The Consumer Electronics Assn. predicts 4.3 million 3D TVs will be sold in 2010. ESPN3D begins airing in June. Discovery, Sony and Imax have teamed to launch a 24/7 3D channel. And live 3D could soon be available on DirecTV.Postley adds that broadcasters are “looking for deals like DirecTV’s, where the Sonys or Panasonics of the world give them money. Or at least gear.”
Despite the anticipation, the Big Four broadcast networks have been quiet on the subject, short of using one or another variation of anaglyph, the much-ridiculed method for showing 3D with two-color — usually paper — glasses.
The nets tubthump 3D special events, but those are usually initiated by a program producer or advertiser, not the network. DreamWorks Animation wanted to make a splash with a 3D commercial for “Monsters vs. Aliens” during the 2009 Super Bowl, and the net piggybacked with a 3D episode of “Chuck.” The 3D Michael Jackson clip on the recent Grammy telecast used 3D footage shot for Jackson’s planned concerts, not for TV. On both occasions, audience reaction to the anaglyph presentation was lukewarm at best.
Industry leaders generally acknowledge that over-the-air broadcasting will not be the driver of 3D to the home. Publicly, broadcasters have said little on the subject, perhaps because they’re feeling burned by the transition to HD, which cost them millions in upgrades without delivering additional revenue.
“They’re kind of looking at 3D and saying if they follow the same path, they’re going to have the same result,” says Howard Postley, chief operating officer of 3ality Digital. “There’s not a lot of business reason for them to trail-blaze here.”
Cable and satellite companies have the luxury of adding dedicated 3D channels, which ESPN and Discovery plan to do but broadcasters can’t do easily. Chris Cookson, president of Sony Pictures Technologies, explains: “The problem for over-the-air broadcasting is delivery, as set by FCC (specifications.) Broadcasters have a defined transmission standard (that is) difficult to change.”
It doesn’t seem that bandwidth should be a big issue. According to Postley, a full digital TV channel, 19.37 megabits, has plenty of bandwidth for 3D at the current broadcast HDTV standard, 720p; most over-the-air programs use less than half that bandwidth. But over-air broadcast transmission relies on less-efficient technology than some of the more recently launched codecs, and set manufacturers are working to try to keep up.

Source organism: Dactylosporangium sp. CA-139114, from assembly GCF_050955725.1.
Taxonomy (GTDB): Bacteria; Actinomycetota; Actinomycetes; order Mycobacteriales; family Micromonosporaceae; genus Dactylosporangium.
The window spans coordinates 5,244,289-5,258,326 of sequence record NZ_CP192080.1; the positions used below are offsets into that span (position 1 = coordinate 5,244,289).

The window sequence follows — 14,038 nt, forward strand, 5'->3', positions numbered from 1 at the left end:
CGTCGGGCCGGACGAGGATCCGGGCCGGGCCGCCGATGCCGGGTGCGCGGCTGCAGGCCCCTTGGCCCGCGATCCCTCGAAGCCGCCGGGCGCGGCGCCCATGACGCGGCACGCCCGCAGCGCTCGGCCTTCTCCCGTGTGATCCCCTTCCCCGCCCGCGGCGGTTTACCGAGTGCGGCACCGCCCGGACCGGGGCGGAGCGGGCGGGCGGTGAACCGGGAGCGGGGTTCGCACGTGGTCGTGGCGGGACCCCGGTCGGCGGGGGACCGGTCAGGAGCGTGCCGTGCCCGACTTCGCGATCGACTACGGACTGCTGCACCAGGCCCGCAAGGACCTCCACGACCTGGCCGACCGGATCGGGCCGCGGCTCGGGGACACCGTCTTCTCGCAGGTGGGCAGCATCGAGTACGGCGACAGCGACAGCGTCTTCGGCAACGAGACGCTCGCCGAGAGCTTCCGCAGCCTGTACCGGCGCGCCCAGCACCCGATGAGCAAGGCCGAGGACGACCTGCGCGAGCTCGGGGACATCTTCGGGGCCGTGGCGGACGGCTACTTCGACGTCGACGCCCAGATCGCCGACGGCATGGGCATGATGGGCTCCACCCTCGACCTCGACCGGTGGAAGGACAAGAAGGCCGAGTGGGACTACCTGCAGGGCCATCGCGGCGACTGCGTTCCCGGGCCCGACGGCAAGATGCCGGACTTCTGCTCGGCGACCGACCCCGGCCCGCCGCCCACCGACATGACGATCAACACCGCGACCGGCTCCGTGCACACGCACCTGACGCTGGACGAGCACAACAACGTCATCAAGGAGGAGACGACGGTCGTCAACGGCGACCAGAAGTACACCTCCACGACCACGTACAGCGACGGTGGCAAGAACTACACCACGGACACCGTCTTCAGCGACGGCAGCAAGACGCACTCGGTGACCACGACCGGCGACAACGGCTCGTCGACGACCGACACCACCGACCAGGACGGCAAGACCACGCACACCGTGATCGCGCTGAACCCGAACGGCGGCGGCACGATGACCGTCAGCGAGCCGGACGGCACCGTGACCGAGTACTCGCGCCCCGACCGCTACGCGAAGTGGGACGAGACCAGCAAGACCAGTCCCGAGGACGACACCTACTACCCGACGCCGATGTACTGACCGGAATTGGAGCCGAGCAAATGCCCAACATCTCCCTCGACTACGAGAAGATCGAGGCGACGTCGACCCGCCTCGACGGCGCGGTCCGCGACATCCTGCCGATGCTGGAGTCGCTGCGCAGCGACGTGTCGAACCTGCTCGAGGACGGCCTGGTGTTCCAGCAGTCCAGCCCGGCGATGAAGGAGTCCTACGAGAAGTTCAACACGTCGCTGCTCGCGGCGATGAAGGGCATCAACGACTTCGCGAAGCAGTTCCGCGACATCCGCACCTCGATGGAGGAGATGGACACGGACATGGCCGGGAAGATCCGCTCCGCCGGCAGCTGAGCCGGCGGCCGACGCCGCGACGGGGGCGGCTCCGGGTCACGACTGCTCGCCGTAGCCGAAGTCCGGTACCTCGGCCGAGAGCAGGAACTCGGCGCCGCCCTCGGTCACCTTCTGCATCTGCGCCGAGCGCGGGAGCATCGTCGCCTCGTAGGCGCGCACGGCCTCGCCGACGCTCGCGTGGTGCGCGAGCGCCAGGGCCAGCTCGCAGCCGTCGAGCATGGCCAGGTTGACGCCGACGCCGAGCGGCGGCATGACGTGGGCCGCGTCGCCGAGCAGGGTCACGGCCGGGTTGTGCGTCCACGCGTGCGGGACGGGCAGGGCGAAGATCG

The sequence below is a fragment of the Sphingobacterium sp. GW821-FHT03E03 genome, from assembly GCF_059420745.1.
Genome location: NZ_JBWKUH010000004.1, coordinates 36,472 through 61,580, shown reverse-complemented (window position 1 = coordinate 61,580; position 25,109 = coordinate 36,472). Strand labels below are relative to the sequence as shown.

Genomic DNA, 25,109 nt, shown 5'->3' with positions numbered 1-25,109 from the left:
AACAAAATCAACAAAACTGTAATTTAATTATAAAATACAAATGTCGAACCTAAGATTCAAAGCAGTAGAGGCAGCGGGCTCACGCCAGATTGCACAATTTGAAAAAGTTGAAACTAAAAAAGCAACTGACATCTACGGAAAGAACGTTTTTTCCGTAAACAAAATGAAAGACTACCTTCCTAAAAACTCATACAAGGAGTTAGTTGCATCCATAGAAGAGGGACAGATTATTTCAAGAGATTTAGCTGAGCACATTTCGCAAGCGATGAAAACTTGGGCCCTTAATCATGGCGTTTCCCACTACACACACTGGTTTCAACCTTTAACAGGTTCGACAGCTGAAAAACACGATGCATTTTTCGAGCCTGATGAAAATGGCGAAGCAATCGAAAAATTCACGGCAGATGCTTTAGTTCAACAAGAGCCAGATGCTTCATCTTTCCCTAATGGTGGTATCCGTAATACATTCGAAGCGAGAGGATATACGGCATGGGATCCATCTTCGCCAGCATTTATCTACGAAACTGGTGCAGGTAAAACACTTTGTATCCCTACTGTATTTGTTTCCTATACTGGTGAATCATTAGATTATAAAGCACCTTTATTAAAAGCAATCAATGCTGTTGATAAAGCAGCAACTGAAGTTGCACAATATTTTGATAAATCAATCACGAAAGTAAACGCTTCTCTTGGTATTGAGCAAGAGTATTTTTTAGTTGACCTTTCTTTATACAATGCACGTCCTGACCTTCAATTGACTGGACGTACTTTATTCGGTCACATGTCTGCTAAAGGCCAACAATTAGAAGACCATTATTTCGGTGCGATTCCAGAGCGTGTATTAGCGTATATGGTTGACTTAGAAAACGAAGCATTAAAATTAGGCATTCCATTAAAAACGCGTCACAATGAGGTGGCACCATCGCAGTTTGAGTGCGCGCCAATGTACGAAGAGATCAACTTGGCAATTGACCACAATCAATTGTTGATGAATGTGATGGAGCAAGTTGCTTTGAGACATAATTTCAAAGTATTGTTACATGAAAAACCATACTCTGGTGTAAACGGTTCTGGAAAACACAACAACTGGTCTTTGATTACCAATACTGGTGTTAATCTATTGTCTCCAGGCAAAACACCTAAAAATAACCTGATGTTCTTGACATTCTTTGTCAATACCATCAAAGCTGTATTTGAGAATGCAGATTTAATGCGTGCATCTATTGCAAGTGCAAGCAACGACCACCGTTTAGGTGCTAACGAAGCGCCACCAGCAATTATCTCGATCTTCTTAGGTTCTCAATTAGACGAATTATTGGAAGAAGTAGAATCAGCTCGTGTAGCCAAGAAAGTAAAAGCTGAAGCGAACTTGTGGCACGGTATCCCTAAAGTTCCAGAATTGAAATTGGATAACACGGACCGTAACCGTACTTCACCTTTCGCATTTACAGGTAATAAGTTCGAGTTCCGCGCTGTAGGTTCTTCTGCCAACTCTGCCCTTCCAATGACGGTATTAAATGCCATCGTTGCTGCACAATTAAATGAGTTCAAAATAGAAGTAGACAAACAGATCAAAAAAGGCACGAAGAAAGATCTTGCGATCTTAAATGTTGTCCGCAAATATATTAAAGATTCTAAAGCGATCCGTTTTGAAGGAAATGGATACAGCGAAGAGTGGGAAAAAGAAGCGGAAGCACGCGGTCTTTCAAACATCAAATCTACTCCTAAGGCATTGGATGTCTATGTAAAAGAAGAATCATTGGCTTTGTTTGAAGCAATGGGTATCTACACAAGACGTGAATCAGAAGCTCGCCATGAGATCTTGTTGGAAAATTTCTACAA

Still, the problem is as much due to the preponderance of technologies as it is the size of the pipe into which those technologies must flow.
“Even if you can squeeze (3D) into the (available) 19 megabit channel, a lot of broadcasters are already using excess capacity for additional channels as well as mobile,” says one broadcaster. “So there is really no excess capacity available for 3D, because there are already established businesses that are using those bits.”
Moreover, some insiders are quietly concerned that at least 15% of audiences may have trouble viewing 3D in the home without getting headaches or nausea. Researchers are examining factors from eye fatigue and vision to viewing distance and viewing position.
The ColorCode anaglyph system used by NBC last year has the advantage of delivering a tolerable picture without glasses; almost everyone in the 3D business agrees that the sooner anaglyph is retired, the better.
George Joblove, exec VP of advanced technology for Sony Pictures Entertainment, says, “Anaglyph can’t transmit a proper color image and also doesn’t provide proper separation between the eyes. The concern is that for those who have seen high-quality 3D, anaglyph will disappoint. But those whose haven’t will think that is (the new 3D).”
Even so, says 3ality’s Postley, the nets are quietly exploring a 3D future, and CBS has looked into doing some kind of 3D telecast around college basketball’s Final Four.
“The mainstream networks are looking for ways to, at the very least, not lose their shirts on this,” says Postley, “(And) maybe make a little money.”